The recommendations blew us away. They ranged from strictly-moderated feedback mechanisms (usings tools like Discord) to micro-credentialing, targeting specific audience segments through social media campaigns, and integrating Bytes into ambassador programs. The winning team (Adil Sulaiman, Graham McBride and Deisi Bartolon) pitched raising awareness of Rumie’s micro-courses through TikTok challenges and duets that encourage users to engage with and share Rumie within their social networks e.g. a challenge to complete a micro-course within a specific time frame using a Rumie-specific hashtag.
“It was apparent that TikTok is the most used platform by this audience for funny, engaging, viral content (arguably an important part of 2020). Many trends, challenges or life hacks that make its way onto other social media platforms start on TikTok. Rumie Solve participants mentioned that they mostly share content that makes them laugh. Although being funny is one of the most difficult things to do, once we can identify what gets a laugh or is relatable to this demographic at any given point of time, that formula can help create highly engaging learning content with the potential to go viral”.
— Yun Ma, Growth Marketing Manager at Rumie.
And while we love the TikTok challenge idea, it wasn’t the only thing we added to our to-do list. Another team (Chrystal Lau, Vedat Goktepe, Lance Benedictos, Shana Spademan) pitched creating a Rumie search bar that can be added to websites to surface relevant micro-courses. A little over a month after our event, we are happy to share that this embeddable search feature suggested by this Rumie Solve team is now live.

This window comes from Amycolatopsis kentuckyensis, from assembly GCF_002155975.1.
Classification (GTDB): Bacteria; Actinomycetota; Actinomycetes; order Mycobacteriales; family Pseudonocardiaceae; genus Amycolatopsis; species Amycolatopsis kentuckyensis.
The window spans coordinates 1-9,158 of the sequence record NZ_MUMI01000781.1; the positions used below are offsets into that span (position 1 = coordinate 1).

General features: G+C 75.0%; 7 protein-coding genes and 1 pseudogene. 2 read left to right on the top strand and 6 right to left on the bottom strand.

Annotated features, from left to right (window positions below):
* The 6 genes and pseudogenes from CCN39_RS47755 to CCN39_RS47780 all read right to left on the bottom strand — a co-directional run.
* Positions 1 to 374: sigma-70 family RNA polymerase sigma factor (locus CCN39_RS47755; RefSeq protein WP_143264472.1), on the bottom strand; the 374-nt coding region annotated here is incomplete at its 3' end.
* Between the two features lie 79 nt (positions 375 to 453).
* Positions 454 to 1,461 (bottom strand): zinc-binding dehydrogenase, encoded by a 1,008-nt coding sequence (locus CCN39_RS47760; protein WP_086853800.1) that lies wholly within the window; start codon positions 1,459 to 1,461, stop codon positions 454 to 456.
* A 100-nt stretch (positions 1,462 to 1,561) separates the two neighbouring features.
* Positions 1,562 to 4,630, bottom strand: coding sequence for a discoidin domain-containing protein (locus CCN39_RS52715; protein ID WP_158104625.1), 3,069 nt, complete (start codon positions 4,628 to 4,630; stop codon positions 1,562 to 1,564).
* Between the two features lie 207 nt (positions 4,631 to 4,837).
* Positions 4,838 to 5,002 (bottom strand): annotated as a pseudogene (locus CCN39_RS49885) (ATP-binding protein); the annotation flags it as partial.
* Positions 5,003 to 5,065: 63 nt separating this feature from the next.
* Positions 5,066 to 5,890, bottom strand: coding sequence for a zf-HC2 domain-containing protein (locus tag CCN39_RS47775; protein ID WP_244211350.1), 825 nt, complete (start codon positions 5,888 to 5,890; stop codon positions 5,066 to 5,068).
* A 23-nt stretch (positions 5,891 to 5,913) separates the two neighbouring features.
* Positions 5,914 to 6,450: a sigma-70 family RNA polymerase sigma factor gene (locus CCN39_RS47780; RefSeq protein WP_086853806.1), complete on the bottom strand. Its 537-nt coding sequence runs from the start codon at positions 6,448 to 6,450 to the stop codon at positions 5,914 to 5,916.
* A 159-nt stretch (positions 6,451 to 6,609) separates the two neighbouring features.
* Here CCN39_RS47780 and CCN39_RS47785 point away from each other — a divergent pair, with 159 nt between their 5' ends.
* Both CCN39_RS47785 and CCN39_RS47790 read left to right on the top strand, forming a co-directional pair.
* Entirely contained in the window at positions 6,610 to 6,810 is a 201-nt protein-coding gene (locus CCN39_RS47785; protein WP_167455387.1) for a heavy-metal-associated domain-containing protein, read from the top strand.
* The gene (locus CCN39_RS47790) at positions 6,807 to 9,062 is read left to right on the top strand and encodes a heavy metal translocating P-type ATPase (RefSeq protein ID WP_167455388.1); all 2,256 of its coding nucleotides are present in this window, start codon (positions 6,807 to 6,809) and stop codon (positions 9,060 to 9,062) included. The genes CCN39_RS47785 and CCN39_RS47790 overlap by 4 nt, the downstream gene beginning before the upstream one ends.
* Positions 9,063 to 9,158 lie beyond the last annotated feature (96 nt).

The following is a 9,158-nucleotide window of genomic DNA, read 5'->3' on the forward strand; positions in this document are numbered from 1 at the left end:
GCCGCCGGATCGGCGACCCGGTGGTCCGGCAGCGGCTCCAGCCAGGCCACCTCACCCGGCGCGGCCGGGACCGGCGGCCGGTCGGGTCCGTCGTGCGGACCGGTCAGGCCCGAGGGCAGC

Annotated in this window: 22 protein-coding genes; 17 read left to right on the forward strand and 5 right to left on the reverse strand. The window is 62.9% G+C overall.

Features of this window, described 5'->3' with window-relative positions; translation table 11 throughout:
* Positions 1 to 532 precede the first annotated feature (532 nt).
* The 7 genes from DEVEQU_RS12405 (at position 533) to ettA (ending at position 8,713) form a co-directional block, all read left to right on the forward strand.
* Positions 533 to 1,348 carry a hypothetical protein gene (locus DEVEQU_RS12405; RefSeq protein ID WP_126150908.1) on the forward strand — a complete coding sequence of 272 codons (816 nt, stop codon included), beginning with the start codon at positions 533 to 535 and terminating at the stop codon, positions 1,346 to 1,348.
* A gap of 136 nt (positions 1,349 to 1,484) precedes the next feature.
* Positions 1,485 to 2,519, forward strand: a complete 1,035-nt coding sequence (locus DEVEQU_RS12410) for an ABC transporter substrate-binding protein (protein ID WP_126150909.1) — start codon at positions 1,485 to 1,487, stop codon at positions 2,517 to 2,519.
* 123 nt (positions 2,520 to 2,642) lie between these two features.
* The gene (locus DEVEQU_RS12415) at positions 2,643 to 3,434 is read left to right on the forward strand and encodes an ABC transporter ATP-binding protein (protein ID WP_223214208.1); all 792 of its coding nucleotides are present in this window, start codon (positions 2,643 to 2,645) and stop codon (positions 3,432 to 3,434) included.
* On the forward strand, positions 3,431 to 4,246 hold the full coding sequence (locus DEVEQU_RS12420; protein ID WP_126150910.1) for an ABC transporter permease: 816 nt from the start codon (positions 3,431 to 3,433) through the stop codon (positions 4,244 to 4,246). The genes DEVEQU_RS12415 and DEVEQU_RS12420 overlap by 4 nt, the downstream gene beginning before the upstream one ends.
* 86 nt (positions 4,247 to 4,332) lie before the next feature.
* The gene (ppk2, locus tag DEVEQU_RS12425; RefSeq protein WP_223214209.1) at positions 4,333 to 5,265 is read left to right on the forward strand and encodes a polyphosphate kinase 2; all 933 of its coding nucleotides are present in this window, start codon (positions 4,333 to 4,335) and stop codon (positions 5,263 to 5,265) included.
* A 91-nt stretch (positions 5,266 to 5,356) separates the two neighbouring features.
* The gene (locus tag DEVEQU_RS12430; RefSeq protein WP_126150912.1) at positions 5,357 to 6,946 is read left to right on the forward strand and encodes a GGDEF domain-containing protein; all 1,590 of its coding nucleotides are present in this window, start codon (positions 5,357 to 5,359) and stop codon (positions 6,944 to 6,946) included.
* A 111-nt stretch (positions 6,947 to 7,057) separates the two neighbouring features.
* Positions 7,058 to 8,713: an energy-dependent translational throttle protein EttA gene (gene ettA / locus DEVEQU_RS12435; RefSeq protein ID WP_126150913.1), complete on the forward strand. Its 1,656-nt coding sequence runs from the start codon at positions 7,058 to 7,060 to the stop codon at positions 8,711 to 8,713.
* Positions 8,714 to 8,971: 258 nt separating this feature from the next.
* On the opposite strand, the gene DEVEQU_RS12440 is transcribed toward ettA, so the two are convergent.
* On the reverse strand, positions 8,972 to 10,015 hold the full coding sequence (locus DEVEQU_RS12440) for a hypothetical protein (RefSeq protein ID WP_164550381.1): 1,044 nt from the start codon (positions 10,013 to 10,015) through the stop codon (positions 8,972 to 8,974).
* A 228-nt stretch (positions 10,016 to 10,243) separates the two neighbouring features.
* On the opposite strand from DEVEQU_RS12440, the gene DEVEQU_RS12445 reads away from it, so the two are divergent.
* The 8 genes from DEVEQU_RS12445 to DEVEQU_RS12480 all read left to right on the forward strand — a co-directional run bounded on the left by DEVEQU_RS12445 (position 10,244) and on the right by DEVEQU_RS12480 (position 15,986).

"The ability to easily search Rumie’s entire library of micro-courses without leaving a partner’s website is an interactive way to empower learners with new content that could benefit their learning outcomes. We are incredibly excited to provide our partners with modern and effective technology tools, so that they can engage their learners in unique ways and drive value"
— Bogdan Arsenie, Chief Technology Officer at Rumie.
To the participants of our first Rumie Solve event - thank you. Your involvement has a ripple effect that supports our mission, making digital learning better for everyone. We’d also like to thank our community partners and our sponsor, Shaw Communications Inc, for powering the event and its outcomes. Solving big problems takes all of us, or as we like to say at Rumie: 5 heads are better than 2.
Our next Rumie Solve event is happening on March 16th, where youth across North America will come together to pitch a social media campaign around essential 21st century skills. If you are between the ages of 15-24, we’re inviting you to join us to actively shape your experience learning online (learn more here). If you are a corporation interested in learning more about how you can get involved with Rumie Solve, please reach out to us on firstname.lastname@example.org. Stay tuned as we continue to document our learnings and wins.